# How to vectorize row-wise diagonalization of a matrix

I have an n-by-m matrix that I want to convert to a mn-by-m matrix, with each m-by-m block of the result containing the diagonal of each row.

For example, if the input is:

[1 2; 3 4; 5 6]

the output should be:

[1 0; 0 2; 3 0; 0 4; 5 0; 0 6]

Of course, I don't want to assemble the matrix step by step myself with a for loop.
Is there a vectorized and simple way to achieve this?

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For a vectorized way to do this, create the linear indices of the diagonal elements into the resulting matrix, and assign directly.

%# create some input data
inArray = [10 11;12 13;14 15];

%# make the index array
[nr,nc]=size(inArray);

idxArray = reshape(1:nr*nc,nc,nr)';
idxArray = bsxfun(@plus,idxArray,0:nr*nc:nr*nc^2-1);

%# create output
out = zeros(nr*nc,nc);
out(idxArray) = inArray(:);

out =

10     0
0    11
12     0
0    13
14     0
0    15
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Can you explain what bsxfun does? – ja72 Jun 14 '12 at 14:47
@ja72: bsxfun automatically expands arrays so that you can e.g. add a n-by-1 array to a n-by-m array. The handle at the beginning (@plus in this case) tells which operation to perform. It's faster and much more convenient that using repmat. – Jonas Jun 14 '12 at 14:50
bsxfun rocks!!! – Shai Dec 12 '12 at 12:54

Here's a simple vectorized solution, assuming X is the input matrix:

Y = repmat(eye(size(X, 2)), size(X, 1), 1);
Y(find(Y)) = X;

Another alternative is to use sparse, and this can be written as a neat one-liner:

Y = full(sparse(1:numel(X), repmat(1:size(X, 2), 1, size(X, 1)), X'));
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+1: this must have been accepted solution; 2d step is another amazing application of Octave matrix indexes – topchef Jun 25 '12 at 1:39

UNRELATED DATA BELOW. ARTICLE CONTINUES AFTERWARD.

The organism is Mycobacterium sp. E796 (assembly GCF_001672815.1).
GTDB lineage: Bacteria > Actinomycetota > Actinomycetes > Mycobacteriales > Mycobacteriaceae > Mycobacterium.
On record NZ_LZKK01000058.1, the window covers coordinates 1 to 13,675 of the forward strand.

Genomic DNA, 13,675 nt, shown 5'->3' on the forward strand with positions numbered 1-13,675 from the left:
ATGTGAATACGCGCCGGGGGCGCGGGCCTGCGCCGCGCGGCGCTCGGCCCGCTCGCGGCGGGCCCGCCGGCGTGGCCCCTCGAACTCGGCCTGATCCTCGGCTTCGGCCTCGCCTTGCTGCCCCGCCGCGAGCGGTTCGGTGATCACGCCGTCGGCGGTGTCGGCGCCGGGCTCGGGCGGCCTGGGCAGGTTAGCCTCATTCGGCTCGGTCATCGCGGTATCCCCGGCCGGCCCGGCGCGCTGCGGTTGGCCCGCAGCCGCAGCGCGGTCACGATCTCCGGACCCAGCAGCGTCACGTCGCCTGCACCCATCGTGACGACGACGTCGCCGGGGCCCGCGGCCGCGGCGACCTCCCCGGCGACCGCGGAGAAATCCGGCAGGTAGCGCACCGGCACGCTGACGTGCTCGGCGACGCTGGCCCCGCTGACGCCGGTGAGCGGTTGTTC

This solution is preferable to using bsxfun because it doesn't require function passing so it can be better optimized in native code. Also, consider making Y sparse. – dspyz Mar 19 '13 at 18:58
@dspyz sparse is a good suggestion, thanks. I've added another solution :-) – Eitan T Mar 19 '13 at 19:17

The easiest way I see to do this is actually quite simple, using simple index referencing and the reshape function:

I = [1 2; 3 4; 5 6];
J(:,[1,4]) = I;
K = reshape(J',2,6)';

If you examine J, it looks like this:

J =
1     0     0     2
3     0     0     4
5     0     0     6

Matrix K is just what wanted:

K =
1     0
0     2
3     0
0     4
5     0
0     6

As Eitan T has noted in the comments, the above is specific to the example, and doesn't cover the general solution. So below is the general solution, with m and n as described in the question.

J(:,1:(m+1):m^2) = I;
K=reshape(J',m,m*n)';

If you want to test it to see it working, just use

I=reshape(1:(m*n),m,n)';

Note: if J already exists, this can cause problems. In this case, you need to also use

J=zeros(n,m^2);
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-1: This triggers an error: "Subscripted assignment dimension mismatch.". Even if it would've worked, that's not even the correct output. – Eitan T Mar 18 '13 at 9:00
The dimension mismatch is due to a typo - I said J(:,1:4), but it was supposed to say J(:,[1,4]). I transcribed it incorrectly, is all. The error has been corrected, and it should work as expected. As for the output, if you pay attention, I was describing the matrix J, which is NOT the final output. K is the output, and it looks exactly like what litro requested... at least, it is on Octave. – Glen O Mar 18 '13 at 9:58
It works now, so I've removed the downvote. However note that it is not generic because it works only when I has two columns. – Eitan T Mar 18 '13 at 10:04
True, it's not generic, as I had written it. I'll add a more general solution, because it does generalise pretty well. – Glen O Mar 18 '13 at 10:07